Perhaps inevitability had struck. The brickbats were probably triggered by the two new Indian heroes, Sourav Ganguly and Rahul Dravid. Of course, Mohammad Azharuddin was always there, but being an Azhar fan seldom had to do with numbers.

Perhaps it was because India could finally afford to relax, with the arrival of their new heroes.

Being a Tendulkar fan was no longer fashionable. Reebok had already assigned sobriquets to Dravid (The Wall), Azhar (The Assassin), and Anil Kumble (The Viper); the Leo Burnett team the brain behind the campaign claim they had one for Srinath as well. While few remember the others, The Wall stuck in public memory. Seldom do people remember that the name was the result of a Reebok ad campaign.

Do note the names Reebok sought out for the campaign. The captain along with the finest fast bowler and spinner. Tendulkar should ideally have been the fourth, but Reebok probably wanted a parallel, a rival for the Brand one associated with the great man.

Whatever was the reason, The Wall grew in stature. At this stage of his career, Dravid had played only one defining innings, at New Wanderers in 1996-97. His 1998-99 heroics in New Zealand were a thing of the future. But thanks to Reebok (and television), Dravid had acquired the image of an invincible; to his credit, he stretched himself beyond his limits to make sure he did justice to the name till his peak started in the early 2000s.

The Wall has become synonymous with him and has created the perception of defender against dangerous foreign attacks, even though records show that Dravid performed quite poorly against South Africa and Australia, and when he travelled to Sri Lanka. Yes, he made a lot of runs in 2003-04 in Australia, but that was when McGrath, Warne and (during the Adelaide Test) Brett Lee were absent from the attack. His overall record against the best sides of his time remain ordinary. The Wall brand, however, remains intact.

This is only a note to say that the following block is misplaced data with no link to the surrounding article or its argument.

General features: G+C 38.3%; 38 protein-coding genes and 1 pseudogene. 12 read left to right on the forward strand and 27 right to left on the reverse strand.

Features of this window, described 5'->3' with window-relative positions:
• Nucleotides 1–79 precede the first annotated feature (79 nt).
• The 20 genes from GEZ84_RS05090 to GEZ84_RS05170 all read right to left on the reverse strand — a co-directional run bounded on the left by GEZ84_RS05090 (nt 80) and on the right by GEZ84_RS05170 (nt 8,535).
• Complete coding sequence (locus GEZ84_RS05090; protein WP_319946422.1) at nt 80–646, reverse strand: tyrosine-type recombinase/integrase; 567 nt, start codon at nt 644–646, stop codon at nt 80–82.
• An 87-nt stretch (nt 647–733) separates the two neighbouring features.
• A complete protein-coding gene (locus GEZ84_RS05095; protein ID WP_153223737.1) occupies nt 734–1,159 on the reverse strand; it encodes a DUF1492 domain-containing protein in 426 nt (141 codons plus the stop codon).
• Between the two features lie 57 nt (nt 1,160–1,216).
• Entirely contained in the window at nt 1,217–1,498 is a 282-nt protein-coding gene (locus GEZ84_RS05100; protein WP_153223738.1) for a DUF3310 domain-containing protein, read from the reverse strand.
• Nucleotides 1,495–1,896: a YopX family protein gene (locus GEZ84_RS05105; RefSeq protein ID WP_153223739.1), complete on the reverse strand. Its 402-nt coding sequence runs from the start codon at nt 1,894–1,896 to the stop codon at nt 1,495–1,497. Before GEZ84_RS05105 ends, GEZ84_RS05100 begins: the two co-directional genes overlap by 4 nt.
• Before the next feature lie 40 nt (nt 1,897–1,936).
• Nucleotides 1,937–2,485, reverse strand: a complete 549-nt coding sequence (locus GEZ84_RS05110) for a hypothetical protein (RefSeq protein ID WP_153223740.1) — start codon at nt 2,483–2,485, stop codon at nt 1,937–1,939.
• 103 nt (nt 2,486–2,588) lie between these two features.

But let us get back to the late 1990s. Pepsi came to the fray as well, joining the Reebok tune. They got Dravid to practise batting, not yielding to the temptations of fashion or dancing women around him. He batted on, as if there was no end to it. The Gentleman brand was also getting built. Do note that commercial was aired less than two years after Tendulkar’s Nothing Official About It campaign. The contrast is not a coincidence. There was a conscious marketing strategy to project Dravid as a parallel to Tendulkar.

But let us get back to Tendulkar. Tendulkar was still India s finest batsman, but now his brand had a rival. Somehow, from somewhere, there appeared another tag: Tendulkar was selfish and played only for his records.

There was nothing new in this. The same strange story had done rounds when there were the iconic Gavaskar and his nice-guy brother-in-law Gundappa Viswanath batting together for India.

Of course, Tendulkar was no longer the baby-faced boy of the early 1990s. That image of innocence was a thing of the past. He was the bread-earner of the family. He was as prolific as ever, but was no longer a boy. As India found out, growing up may be cool, but it also makes you more open to criticism.

If Brand Tendulkar was built on success, Brand Dravid thrived on unselfishness. There was also a kind of innocence that one used to associate with Tendulkar. The same people who laughed when Tendulkar had modelled for Gillette alongside grown-ups (Kepler Wessels, Allan Border, and was Botham the fourth one?) laughed when chhota-Jammy danced to the tune of jam-jam-jammy.

Dravid rose in stature as India s new brand, despite being nowhere as prolific in terms of run-scoring. The fact that Dravid played bridesmaid to Ganguly in their first two Tests was referred to, as was the fact that he was the man who witnessed the two ODI triple-hundred stands as well as the World Cup 1999 assault on Sri Lanka from the other end.